Comment

Editor’s Note

Williams Magazine Fall 2012

I’m pleased to share with you the fall issue of Williams Magazine. The new design and name reflect an approach to coverage that is complex and multilayered, offers readers something unexpected, showcases the best of the Williams community, and challenges us all to move beyond our comfort zones.

It’s an approach rooted in Williams’ enduring values and dedication to the advancement of humanity through great teaching and scholarship across the liberal arts. And it reflects more than a year’s worth of thoughtful conversation with alumni, students, faculty, and staff as we worked to re-envision the magazine. Special thanks to the Magazine Working Group and the executive committee of the Society of Alumni, who were integral to this process!

We’d love to know what you think. Send feedback to [email protected].

Additionally, Williams Magazine welcomes letters about articles or items published in recent issues. Please send comments to [email protected] or Williams Magazine, P.O. Box 676, Williamstown, MA 01267- 0676. Letters may be edited for clarity and space.

—Amy T. Lovett, editor

Inspiring and Impressive

"10 in 2012," Williams Magazine Summer 2012

"10 in 2012," Williams Magazine Summer 2012I loved the feature of the 10 graduating seniors (“10 in 2012,” July 2012). Each had such different paths, but all of them were inspiring and impressive. It brought to life everything we love about Williams. Also, I really enjoyed the president’s essay about the trip with the Williams Outing Club (“Learning: 2,500 Miles from Home”)— sounds like a fun and rewarding trip. The articles on Kevin White ’52 (“A World-Class Mayor”) and the interfaith trip (“Alabama Calling”) were also great. I always love reading about Williams, but the July issue was even better than usual.
—Yvonne Hao ’95, Cambridge, Mass.

The bios of the 10 graduates were outstanding. I can’t think of a better way to share the value of Williams today with its alumni than through the focus on these diverse and remarkable graduates. You mention that Niralee Shah ’12 is teaching math at King’s Academy in Manja, Jordan, “the New England-style prep school founded by Deerfield’s Eric Widmer ’61.” Eric was one class behind me at Williams and is an outstanding man. But you didn’t mention that the current head of King’s Academy (who hired Niralee) is John Austin ’87, who in 1983 graduated from St. Andrew’s School (Delaware), where the current head is Tad Roach ’79.
—Jonathan O’Brien ’60 (headmaster of St. Andrew’s School from 1977-97), Westport, Mass.

A Mayor’s Legacies

"A World-Class Mayor," Williams Magazine Summer 2012

Mayor Kevin White ’52 didn’t lose interest in 1983 in healing Boston and making its neighborhoods—including South Boston—part of a world-class city (“A World-Class Mayor,” July 2012). In fact, there’s also a Williams twist!

Columbia Point, a former city dump, is now home to the Kennedy Library, UMass-Boston, Boston College High School, and the Harbor Point residential development. In 1983, the Harbor Point site was a 1,200-unit public housing project with only 300, mostly minority-occupied, substandard, and federally subsidized apartments.

At the time, I was assistant secretary for housing in the Reagan administration, with responsibility for public housing. As a Bostonian, I was aware of the living conditions of Columbia Point’s residents. I had worked since 1981 with the Boston Housing Authority’s (BHA) court-appointed receiver and with Mayor White’s Boston Redevelopment Authority (BRA) to redevelop the site into a privately developed, mixed-income neighborhood with guaranteed units for 300 low-income families.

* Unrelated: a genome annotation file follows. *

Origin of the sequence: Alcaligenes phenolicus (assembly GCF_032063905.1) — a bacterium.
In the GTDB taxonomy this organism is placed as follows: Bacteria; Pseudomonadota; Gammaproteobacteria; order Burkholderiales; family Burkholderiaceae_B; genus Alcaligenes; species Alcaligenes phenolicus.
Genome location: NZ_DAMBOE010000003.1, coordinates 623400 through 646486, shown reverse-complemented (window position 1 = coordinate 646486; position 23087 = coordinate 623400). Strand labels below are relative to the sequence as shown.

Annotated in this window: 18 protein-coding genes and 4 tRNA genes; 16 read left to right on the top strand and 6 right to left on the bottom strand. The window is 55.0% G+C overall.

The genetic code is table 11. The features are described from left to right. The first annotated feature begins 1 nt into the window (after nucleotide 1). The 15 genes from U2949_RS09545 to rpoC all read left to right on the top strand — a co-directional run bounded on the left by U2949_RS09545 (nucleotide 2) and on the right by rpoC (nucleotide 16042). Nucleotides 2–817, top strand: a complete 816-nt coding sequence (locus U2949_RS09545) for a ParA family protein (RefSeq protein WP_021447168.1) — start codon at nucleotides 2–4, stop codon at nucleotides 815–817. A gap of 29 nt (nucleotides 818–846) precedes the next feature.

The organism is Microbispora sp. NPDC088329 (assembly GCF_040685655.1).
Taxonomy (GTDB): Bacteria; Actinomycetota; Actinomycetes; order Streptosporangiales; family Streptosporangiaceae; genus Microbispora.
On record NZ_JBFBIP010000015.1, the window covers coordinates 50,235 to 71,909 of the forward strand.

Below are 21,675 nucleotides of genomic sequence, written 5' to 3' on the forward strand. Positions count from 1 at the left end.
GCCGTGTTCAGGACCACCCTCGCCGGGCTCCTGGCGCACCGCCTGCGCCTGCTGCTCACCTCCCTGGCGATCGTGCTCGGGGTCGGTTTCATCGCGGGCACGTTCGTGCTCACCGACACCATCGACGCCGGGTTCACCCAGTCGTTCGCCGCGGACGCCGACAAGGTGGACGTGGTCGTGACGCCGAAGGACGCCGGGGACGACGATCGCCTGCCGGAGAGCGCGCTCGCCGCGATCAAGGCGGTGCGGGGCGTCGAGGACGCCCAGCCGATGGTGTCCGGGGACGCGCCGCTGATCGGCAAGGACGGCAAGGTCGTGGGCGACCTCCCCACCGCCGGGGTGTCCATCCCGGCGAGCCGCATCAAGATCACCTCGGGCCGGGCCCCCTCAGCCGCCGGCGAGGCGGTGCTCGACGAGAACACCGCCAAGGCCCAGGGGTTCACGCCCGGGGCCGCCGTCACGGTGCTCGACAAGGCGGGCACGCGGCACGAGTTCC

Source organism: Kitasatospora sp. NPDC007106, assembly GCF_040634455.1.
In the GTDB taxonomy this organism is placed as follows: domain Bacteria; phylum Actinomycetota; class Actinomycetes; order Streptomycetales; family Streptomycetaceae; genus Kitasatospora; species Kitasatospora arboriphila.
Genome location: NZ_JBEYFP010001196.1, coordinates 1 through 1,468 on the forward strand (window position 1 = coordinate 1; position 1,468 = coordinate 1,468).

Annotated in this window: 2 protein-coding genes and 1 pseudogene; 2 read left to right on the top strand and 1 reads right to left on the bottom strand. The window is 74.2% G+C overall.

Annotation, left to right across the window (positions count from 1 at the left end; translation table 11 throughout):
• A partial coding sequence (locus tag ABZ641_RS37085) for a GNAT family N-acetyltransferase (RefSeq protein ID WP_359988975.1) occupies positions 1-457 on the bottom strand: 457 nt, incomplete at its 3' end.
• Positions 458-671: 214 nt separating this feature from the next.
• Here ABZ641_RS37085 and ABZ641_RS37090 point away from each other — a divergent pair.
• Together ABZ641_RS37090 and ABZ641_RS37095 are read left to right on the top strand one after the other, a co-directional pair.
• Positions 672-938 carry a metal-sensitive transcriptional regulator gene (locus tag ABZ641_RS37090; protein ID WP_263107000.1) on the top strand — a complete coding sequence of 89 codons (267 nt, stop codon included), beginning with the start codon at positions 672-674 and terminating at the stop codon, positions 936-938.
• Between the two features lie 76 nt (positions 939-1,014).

In 1983 the redevelopment was at an impasse, with the BHA and BRA each insisting on its preferred developer. Mayor White called me at my office in Washington and began by referring to us as “fellow Ephmen” who should work together. I agreed, and we came up with the resolution to force a joint venture between the opposing developers.
Mayor White regarded the success of Harbor Point as his crown jewel for the waning days of his tenure as mayor.
—Phil Abrams ’61, Delray Beach, Fla.

Your article on Kevin White (“A World-Class Mayor”) talked glowingly about his role in the modernization of Boston. The comments on the mayor’s role in the school desegregation crisis, however, were a bit misleading. The late mayor himself, on numerous occasions and? in settings including the documentary series Eyes On the Prize, regretted his failure to address the crisis as a “moral” issue. It wasn’t that he was powerless; he did have power because of the office he held. He just failed to use it.

Ruth Batson, whose career as a civil rights and education activist began with the NAACP Boston Branch, often remarked that no political leader stepped forward to say that having students of all races and classes learning together was a good thing and should be encouraged. Mayor White, for all of his achievements, was not out in front during that polarizing time. He later regretted his own failure to take action.
—Steve Cohen ’73, Cambridge, Mass.

Serving Others

"Alabama Calling," Williams Magazine Summer 2012

The story of Williams’ four chaplains serving others in a time of great need (“Alabama Calling,” July 2012) reminded me of four chaplains of WWII fame. Two Protestants, a Catholic, and a Jew were sailing to war as chaplains on the S.S. Dorchester in 1943 when their ship was hit by a German torpedo. They gave up their life jackets to soldiers, in doing so going down with the ship. We honor their memory in our chapel on our still- operating Baltimore Liberty ship, the S.S. John W. Brown. I think the four chaplains of the Dorchester would have appreciated the four Williams chaplains—two Christians, a Muslim, and a Jew—doing good works in another kind of trouble.
—Ernie Imhoff ’59, Baltimore, Md.